Ofcom has slapped Everything Everywhere (EE) with a whopping £1,000,000 fine for failing to comply with the regulatory body’s rules on handling customer complaints. The fine was imposed after Ofcom’s investigation into EE that looked into company’s methods of dealing with customer complaints.
Ofcom’s investigation, which was for the period from 22 July 2011 to 8 April 2014, found that the EE did not provide certain customers with accurate or adequate information about their right to take their complaint to an alternative dispute resolution (ADR) scheme.
The telecoms company further failed to send out written notifications to a number of customers that should have referenced their right to take their complaint to ADR eight weeks after they first raised their complaint. EE also failed to state in its Customer Complaints Code that, where relevant, customers could access its ADR scheme by requesting a ‘deadlock letter’.
The investigation found that EE didn’t send the ‘deadlock letter’ to a number of customers who had requested them, and in some cases customers were told by EE that letters of this type were not issued.
In addition, between July 2011 and February 2014, EE sent paper bills to Orange customers and written notifications to Orange, 4GEE and T-Mobile customers that did not reference that they can use its ADR scheme for free.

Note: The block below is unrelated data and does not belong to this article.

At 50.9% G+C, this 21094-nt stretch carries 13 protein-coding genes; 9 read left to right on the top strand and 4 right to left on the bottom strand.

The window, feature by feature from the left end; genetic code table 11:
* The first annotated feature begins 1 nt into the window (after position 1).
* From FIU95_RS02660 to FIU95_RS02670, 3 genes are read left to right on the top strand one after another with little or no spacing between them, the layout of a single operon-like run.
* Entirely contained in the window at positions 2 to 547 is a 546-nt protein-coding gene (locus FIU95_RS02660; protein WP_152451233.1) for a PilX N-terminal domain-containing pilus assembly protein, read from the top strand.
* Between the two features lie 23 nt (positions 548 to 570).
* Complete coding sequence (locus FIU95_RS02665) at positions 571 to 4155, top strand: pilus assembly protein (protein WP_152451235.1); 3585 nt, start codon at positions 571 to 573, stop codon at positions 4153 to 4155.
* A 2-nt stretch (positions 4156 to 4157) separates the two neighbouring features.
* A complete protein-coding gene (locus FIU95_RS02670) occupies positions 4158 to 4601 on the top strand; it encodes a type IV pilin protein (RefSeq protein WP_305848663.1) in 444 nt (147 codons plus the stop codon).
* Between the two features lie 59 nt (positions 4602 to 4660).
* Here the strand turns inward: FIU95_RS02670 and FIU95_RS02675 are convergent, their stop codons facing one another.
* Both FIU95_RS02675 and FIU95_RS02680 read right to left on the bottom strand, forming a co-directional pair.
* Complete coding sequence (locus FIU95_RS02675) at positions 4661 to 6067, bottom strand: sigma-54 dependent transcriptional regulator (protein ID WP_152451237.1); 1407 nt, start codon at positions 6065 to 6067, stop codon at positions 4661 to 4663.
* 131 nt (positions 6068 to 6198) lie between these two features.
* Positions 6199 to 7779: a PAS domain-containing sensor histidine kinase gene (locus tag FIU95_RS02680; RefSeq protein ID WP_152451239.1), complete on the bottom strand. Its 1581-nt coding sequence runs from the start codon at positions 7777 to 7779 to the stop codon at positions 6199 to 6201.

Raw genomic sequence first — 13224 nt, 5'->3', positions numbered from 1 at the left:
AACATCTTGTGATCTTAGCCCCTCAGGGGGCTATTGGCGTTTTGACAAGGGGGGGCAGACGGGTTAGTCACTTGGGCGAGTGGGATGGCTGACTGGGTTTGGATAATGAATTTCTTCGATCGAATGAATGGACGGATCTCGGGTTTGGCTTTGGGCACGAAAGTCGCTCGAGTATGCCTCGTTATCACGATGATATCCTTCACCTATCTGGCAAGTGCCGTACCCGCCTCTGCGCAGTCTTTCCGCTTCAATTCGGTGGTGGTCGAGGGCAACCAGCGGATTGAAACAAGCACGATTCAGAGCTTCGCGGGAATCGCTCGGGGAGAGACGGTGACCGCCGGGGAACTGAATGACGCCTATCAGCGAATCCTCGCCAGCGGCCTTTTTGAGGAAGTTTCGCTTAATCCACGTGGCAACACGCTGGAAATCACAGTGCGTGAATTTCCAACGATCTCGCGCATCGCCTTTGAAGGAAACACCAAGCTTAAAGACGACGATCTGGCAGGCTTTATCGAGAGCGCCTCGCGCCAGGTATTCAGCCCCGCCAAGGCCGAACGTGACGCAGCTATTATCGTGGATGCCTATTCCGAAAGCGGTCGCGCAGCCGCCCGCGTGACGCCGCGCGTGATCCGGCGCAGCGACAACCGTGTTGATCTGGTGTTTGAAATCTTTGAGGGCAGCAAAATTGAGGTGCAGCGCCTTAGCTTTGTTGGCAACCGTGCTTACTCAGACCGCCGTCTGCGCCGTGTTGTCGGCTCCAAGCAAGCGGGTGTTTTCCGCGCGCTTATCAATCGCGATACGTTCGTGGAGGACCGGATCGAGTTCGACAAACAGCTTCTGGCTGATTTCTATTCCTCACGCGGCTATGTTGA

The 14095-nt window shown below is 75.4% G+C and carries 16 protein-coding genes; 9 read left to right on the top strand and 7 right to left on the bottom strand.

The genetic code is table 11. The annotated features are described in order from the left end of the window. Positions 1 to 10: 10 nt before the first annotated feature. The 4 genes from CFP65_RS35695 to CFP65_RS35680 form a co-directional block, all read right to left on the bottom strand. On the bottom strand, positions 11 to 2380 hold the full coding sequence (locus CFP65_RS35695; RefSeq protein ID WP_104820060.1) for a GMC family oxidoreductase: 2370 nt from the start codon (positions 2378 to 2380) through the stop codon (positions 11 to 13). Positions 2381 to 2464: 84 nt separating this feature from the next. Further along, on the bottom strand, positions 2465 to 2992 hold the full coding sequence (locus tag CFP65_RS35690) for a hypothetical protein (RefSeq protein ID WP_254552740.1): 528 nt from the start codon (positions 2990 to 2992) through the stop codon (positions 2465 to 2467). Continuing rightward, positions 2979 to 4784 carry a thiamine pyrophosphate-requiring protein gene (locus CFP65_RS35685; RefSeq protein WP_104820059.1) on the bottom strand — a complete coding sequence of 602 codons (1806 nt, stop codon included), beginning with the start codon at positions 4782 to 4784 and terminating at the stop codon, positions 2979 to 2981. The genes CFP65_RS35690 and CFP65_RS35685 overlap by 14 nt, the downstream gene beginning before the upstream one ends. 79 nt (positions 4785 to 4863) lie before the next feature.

For those of you who are not aware, the ADR is an important part of consumer protection that allows customers to refer complaints that cannot be resolved with their provider to an independent body which can reach an impartial judgment.
Complaints can be taken to ADR if they remain unresolved after eight weeks or if a stalemate is reached (i.e ‘deadlock’) between the customer and the provider before eight weeks.
Access to ADR is free of charge to customers, and all communications providers offering services to individuals or small businesses with up to 10 employees must be a member of one of two approved ADR schemes.
The two ADR schemes are the Communications and Internet Services Adjudication Scheme (CISAS) and Ombudsman Services: Communications. EE is a member of CISAS.
Ofcom imposed that fine on EE as it failed to comply with its complaints handling obligations. EE has already amended its Customer Complaints Code to include a correct reference of its obligation to issue a ‘deadlock letter’.
Further, the telecoms company has also amended the information provided on its paper bills and in its written notifications to make sure customers are informed that they may use ADR at no cost to themselves.
Ofcom has also decided to impose a financial penalty of £1,000,000 against EE as a result of its contravention. The penalty is payable to Ofcom and then passed on to HM Treasury. EE is required to pay the penalty within 20 working days of receiving the decision.
Claudio Pollack, Ofcom’s Consumer and Content Group Director, said: “It’s vital that customers can access all the information they need when they’re pursuing a complaint.
“Ofcom imposes strict rules on how providers must handle complaints and treats any breach of these rules very seriously. The fine imposed against EE takes account of the serious failings that occurred in the company’s complaints handling, and the extended period over which these took place.”